Winter Safety Tips For Your Vehicle

AWinterize your vehicle. Get a tune-up and be sure to check the battery levels in your vehicle. Consider buying snow tires or chains for the tires, as your travel dictates. Chains work best on glare ice. Be sure to check with local authorities on tire chains. Some locales prohibit their use.

Other vehicle care tips include:
Check radiator coolant and sturdiness of hoses and belts
Refer to the vehicle’s manual to see if a lighter grade oil is recommended for winter driving
Change burned out headlights, tail lights and turn signals
Check tire tread and wear – minimum tread is 1/16” for adequate traction
Make sure brakes are in proper working order
Keep spare window washer fluid in the trunk and make sure the washer blades are in good working condition
Prepare a winter emergency kit for your vehicles.
Supplies should include:
At least two blankets or a sleeping bag
Flashlight or battery-powered lantern and extra batteries
Booster (jumper) cables
Emergency flares
Extra clothing, particularly boots, hats and mittens
A steel shovel and rope to use as a lifeline
Bottled water or juice and nonperishable high-energy foods (granola bars, raisins, nuts, peanut butter or cheese crackers)
First-aid kit and necessary medications
Sand or non-clumping cat litter for tire traction, if your vehicle gets stuck in snow or ice
A cell phone and car charger

Winter-wise Driving Tips
Pay attention to weather reports on the radio. Allow time in your schedule for bad weather and/or traffic delays.
Become familiar with your vehicle’s winter weather operating characteristics. Front-wheel-drive vehicles generally handle better than rear-wheel vehicles on slippery roads because the weight of the engine is on the drive wheels, improving traction.
Keep your windows clear of snow and ice. Remember to clean head, tail and brake lights.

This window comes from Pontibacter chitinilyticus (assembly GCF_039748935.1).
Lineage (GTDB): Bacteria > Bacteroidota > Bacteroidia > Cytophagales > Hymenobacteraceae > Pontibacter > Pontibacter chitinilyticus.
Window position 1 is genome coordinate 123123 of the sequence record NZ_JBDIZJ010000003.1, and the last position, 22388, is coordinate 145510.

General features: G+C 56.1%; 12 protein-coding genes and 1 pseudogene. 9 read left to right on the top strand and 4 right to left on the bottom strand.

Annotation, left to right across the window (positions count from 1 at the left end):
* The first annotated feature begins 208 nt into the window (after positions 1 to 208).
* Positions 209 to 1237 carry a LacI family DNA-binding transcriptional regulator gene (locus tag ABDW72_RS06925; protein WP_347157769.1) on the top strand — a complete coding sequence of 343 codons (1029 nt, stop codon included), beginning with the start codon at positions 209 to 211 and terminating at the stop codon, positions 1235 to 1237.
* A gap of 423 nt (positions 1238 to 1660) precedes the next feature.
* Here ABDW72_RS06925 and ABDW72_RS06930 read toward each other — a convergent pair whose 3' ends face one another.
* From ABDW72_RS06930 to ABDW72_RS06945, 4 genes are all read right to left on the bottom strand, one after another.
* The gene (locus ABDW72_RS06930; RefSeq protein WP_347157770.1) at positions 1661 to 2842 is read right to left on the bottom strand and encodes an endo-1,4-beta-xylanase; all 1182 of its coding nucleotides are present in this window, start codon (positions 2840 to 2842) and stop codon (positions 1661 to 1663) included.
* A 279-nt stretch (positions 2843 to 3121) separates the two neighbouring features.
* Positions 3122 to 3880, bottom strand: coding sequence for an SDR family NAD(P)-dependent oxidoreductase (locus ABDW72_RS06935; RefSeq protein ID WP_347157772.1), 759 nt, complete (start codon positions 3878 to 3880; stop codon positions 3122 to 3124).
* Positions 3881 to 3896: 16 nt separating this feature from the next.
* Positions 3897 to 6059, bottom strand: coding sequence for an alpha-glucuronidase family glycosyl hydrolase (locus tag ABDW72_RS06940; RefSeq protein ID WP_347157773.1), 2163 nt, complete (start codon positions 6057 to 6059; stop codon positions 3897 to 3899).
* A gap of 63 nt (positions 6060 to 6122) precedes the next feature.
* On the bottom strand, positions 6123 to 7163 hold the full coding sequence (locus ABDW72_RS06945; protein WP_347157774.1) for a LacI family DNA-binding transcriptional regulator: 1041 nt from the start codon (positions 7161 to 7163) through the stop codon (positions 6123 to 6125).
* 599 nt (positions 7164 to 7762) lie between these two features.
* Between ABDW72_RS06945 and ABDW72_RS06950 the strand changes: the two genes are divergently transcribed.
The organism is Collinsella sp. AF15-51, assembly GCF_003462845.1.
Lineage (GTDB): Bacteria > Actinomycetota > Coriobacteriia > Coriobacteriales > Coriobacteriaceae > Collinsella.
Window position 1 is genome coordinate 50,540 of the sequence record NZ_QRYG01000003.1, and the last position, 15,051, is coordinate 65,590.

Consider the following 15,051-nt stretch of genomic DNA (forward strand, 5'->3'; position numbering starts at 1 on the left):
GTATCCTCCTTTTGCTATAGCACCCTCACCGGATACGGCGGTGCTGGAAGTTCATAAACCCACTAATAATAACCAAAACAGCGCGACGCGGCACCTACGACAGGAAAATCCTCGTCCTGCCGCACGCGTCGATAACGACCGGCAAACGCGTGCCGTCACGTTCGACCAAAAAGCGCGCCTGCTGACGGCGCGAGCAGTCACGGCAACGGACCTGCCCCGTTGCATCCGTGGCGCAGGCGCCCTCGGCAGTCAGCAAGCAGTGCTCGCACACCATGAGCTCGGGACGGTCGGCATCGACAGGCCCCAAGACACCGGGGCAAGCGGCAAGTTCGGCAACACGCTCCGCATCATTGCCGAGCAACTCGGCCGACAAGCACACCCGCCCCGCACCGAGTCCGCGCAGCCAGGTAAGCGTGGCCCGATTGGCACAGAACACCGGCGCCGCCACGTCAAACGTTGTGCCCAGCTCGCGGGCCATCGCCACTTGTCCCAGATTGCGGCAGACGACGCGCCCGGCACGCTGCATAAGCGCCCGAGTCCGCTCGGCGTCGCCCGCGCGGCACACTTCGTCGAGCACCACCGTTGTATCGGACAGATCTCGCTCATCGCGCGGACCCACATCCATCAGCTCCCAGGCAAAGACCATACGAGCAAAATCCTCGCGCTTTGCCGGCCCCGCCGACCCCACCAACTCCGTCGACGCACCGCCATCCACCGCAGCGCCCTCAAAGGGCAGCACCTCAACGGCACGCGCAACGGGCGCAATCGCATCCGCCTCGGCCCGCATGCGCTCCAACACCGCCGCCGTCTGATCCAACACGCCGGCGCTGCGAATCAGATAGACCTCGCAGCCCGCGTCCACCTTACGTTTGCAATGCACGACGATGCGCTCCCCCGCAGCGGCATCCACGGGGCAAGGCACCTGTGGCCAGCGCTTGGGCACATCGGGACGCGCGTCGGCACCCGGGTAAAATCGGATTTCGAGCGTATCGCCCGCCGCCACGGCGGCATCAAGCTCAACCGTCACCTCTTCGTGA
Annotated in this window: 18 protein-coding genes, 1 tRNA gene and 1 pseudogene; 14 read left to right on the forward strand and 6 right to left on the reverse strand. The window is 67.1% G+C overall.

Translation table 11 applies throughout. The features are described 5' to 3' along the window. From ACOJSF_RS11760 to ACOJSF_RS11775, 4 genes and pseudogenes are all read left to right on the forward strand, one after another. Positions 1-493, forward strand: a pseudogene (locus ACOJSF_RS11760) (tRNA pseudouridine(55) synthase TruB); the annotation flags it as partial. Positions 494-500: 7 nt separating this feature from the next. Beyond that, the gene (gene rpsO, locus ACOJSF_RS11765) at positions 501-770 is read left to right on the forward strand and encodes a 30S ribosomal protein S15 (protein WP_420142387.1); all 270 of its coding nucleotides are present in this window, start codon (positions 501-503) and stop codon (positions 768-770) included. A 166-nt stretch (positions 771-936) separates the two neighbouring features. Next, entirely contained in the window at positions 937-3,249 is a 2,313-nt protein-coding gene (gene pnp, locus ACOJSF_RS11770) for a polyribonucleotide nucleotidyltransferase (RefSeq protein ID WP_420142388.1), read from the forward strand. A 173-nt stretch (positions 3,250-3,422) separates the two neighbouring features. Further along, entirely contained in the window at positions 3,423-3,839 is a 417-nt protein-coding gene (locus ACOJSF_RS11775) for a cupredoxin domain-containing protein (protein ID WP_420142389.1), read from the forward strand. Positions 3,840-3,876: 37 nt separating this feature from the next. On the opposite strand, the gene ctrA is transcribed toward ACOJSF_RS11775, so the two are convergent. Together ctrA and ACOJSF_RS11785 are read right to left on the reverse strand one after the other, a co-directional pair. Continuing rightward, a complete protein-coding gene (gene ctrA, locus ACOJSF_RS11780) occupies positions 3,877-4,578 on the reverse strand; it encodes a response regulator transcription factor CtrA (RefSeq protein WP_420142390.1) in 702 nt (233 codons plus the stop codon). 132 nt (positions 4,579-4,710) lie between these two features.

If you need to turn on your wipers, turn on your headlights. Effective January 1, 2010, Ohio law requires drivers to turn on vehicle headlights whenever windshield wipers are in operation due to any precipitation. Failing to do so is a secondary offense, meaning motorists cannot be stopped solely for failing to have lights on with wipers. They must be stopped for another offense, such as speeding, before they can be ticketed and fined for not having headlights on. Fines start at $100. Click here to read ORC 4513.03.
To prevent fuel line freeze-up, keep your gas tank at least half full. Fill your gas tank before your vehicle is parked for lengthy periods.
Leave ample stopping time between you and the driver in front of you. Braking distance can be up to nine times greater on snowy, icy surfaces than on dry roads.

If your vehicle is equipped with an Anti-lock Braking System (ABS), be sure to: STOMP – firmly depress the brake pedal. STAY on the brakes – do not pump the brakes. STEER where you want the vehicle to go.
Gently pump non-ABS brakes to stop the vehicle. Take any corrective action gradually. You need to maintain full control of the vehicle. Refer to the vehicle operations manual for proper methods to correct skids.
During winter travel, it is best to supply those at your destination with the following information: your cell phone number, departure time, travel route and anticipated arrival time.

Lock your vehicle, even in bad weather. If locks freeze, heat the key. Do not pour hot water on the locks – they will refreeze.
Drive with extreme caution on bridges and overpasses during freezing temperatures. Because bridge temperatures can be 5-6 degrees colder than roadways, they can become slick and icy before roads.
Stay with your vehicle while warming it up. An unattended, running car invites theft.
Survival Tips if Stranded

The best advice is to remain with the vehicle. If nothing else, you are guaranteed shelter. Other helpful tips include:

Tie a bright colored cloth (handkerchief, towel, etc.) to the vehicle’s antenna, driver door handle or outside mirror.
Keep the exhaust pipe clear of snow. Poisonous gases can filter into the vehicle if the pipe is clogged.
Run the engine and heater no more than 10 minutes every hour, leaving a downwind window slightly open for ventilation while the engine is running.
Light a flare or turn on a flashlight to let others know you’re stranded in the vehicle.
Use floor mats, seat covers and blankets for added warmth. If you must leave your vehicle during a severe snow storm or blizzard, secure a line of rope or cord to yourself and the vehicle to avoid becoming lost or disoriented.
Keep bottled water in your emergency kit or vehicle. Never eat snow. It will chill you and lower your body temperature.
Remain calm. Chances for rescue are better if you remain calm and in your vehicle.

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